2 tablespoons minced fresh cilantro leaves
1 tablespoon toasted sesame oil
1 tablespoon Chinese rice cooking wine (Shaoxing) or dry sherry
1 tablespoon rice vinegar
2 teaspoons sugar
2 teaspoons grated ginger
1/2 teaspoon salt
1/2 teaspoon ground black pepper
1 (1 pound) package 5 1/2 inch square egg roll wrappers
1/4 cup carrot, finely grated (optional)

Combine soy sauce and gelatin in small bowl. Set aside to allow gelatin to bloom, about 5 minutes. Meanwhile, place half of pork in food processor and pulse until coarsely ground into approximate 1/8-inch pieces, about ten 1-second pulses; transfer to large bowl. Add shrimp and remaining pork to food processor and pulse until coarsely chopped into approximate ¼-inch pieces, about five 1-second pulses. Transfer to bowl with more finely ground pork. Stir in soy sauce mixture, water chestnuts, mushrooms, cornstarch, cilantro, sesame oil, wine, vinegar, sugar, ginger, salt, and pepper. Divide egg roll wrappers into 3 stacks (6 to 7 per stack). Using 3-inch biscuit cutter, cut two 3-inch rounds from each stack of egg roll wrappers (you should have 40 to 42 rounds). Cover rounds with moist paper towels to prevent drying. Working with 6 rounds at a time, brush edges of each round lightly with water. Place heaping tablespoon of filling into center of each round. Following illustrations below, form dumplings, crimping wrapper around sides of filling and leaving top exposed. Transfer to parchment-lined baking sheet, cover with damp kitchen towel, and repeat with remaining wrappers and filling. Top center of each dumpling with pinch of grated carrot, if using. Cut piece of parchment slightly smaller than diameter of steamer basket and place in basket. Poke about 20 small holes in parchment and lightly coat with nonstick cooking spray. Place batches of dumplings on parchment liner, making sure they are not touching. Set steamer over simmering water and cook, covered, until no longer pink, 8 to 10 minutes. Serve immediately with chili oil.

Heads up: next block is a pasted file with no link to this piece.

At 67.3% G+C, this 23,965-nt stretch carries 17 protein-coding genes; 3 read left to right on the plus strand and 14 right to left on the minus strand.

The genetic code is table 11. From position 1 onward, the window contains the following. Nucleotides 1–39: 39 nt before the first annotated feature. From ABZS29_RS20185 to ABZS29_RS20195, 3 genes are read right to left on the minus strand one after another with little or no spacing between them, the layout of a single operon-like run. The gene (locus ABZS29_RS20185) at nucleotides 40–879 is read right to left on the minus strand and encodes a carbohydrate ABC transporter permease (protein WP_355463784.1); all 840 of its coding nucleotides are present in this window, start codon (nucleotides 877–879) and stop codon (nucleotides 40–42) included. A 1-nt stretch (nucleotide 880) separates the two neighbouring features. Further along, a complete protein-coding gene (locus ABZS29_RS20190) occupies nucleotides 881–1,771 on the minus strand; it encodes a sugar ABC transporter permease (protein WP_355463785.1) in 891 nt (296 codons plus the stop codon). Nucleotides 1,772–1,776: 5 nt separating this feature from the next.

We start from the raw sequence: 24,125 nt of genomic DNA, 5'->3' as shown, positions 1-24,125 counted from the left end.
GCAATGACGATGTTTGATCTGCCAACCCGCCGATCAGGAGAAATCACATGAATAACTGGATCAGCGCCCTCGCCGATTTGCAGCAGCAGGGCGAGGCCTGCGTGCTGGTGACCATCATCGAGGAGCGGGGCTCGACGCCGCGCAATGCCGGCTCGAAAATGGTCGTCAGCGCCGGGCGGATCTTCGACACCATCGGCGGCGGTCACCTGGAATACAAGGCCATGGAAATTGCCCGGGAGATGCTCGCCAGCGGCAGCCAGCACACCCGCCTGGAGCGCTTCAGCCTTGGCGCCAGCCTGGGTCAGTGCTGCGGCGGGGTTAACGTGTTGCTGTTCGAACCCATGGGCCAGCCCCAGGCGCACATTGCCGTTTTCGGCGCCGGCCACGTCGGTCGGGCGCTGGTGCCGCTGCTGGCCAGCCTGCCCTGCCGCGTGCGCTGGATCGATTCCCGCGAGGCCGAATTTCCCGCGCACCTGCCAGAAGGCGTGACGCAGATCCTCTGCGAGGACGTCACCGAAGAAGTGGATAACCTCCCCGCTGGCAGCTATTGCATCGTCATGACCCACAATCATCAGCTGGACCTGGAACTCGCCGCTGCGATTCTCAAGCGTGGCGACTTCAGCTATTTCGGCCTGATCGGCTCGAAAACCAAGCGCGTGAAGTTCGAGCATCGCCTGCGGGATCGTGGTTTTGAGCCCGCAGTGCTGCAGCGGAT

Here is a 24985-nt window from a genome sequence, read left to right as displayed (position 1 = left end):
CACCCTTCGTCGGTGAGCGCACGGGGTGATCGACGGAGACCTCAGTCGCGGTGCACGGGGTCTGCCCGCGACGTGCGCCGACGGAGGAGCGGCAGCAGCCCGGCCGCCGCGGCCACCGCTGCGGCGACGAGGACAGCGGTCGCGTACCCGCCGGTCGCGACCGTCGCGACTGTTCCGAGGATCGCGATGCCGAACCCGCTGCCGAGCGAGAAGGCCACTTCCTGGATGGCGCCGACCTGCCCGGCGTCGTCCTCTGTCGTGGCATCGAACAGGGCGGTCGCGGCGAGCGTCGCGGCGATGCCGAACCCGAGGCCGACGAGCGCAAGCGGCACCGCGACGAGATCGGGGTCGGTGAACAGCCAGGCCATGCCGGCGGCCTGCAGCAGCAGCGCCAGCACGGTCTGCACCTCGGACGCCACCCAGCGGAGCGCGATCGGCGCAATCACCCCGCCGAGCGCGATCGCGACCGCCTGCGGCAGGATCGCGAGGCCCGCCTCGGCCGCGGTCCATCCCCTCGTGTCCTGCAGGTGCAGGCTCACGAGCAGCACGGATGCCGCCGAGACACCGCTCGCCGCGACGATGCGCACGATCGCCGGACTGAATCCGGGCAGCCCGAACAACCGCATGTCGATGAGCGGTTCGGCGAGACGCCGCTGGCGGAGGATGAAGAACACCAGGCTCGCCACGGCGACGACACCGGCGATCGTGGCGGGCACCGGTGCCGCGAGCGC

Vegetarian Steamed Dumplings.- Another well known and loved appetizer.

1/2 pound firm tofu
1/2 cup coarsely grated carrots
1/2 cup shredded Napa cabbage
2 tablespoons finely chopped red pepper
2 tablespoons finely chopped scallions
2 teaspoons finely minced fresh
1 tablespoon chopped cilantro leaves
1 tablespoon soy sauce
1 tablespoon hoisin sauce
2 teaspoons sesame oil
1 egg, lightly beaten
1 teaspoon kosher salt
1/4 teaspoon freshly ground black pepper
35 to 40 small wonton wrappers
Non-stick vegetable spray, for the steamer

Preheat the oven to 200 degrees. Cut the tofu in half horizontally and lay between layers of paper towels. Place on a plate, top with another plate, and place a weight on top (a 14-ounce can of vegetables works well). Let stand 20 minutes. After 20 minutes, cut the tofu into 1/4-inch cubes and place in a large mixing bowl. Add the carrots, cabbage, red pepper, scallions, ginger, cilantro, soy sauce, hoisin, sesame oil, egg, salt, and pepper. Lightly stir to combine. To form the dumplings, remove 1 wonton wrapper from the package, covering the others with a damp cloth. Brush the edges of the wrapper lightly with water. Place 1/2 rounded teaspoon of the tofu mixture in the center of the wrapper. Shape as desired. Set on a sheet pan and cover with a damp cloth. Repeat procedure until all of the filling is gone. Using a steaming apparatus of your choice, bring 1/4 to 1/2-inch of water to a simmer over medium heat. Spray the steamer's surface lightly with the non-stick vegetable spray to prevent sticking. Place as many dumplings as will fit into a steamer, without touching each other. Cover and steam for 10 to 12 minutes over medium heat. Remove the dumplings from the steamer to a heatproof platter and place in oven to keep warm. Repeat until all dumplings are cooked.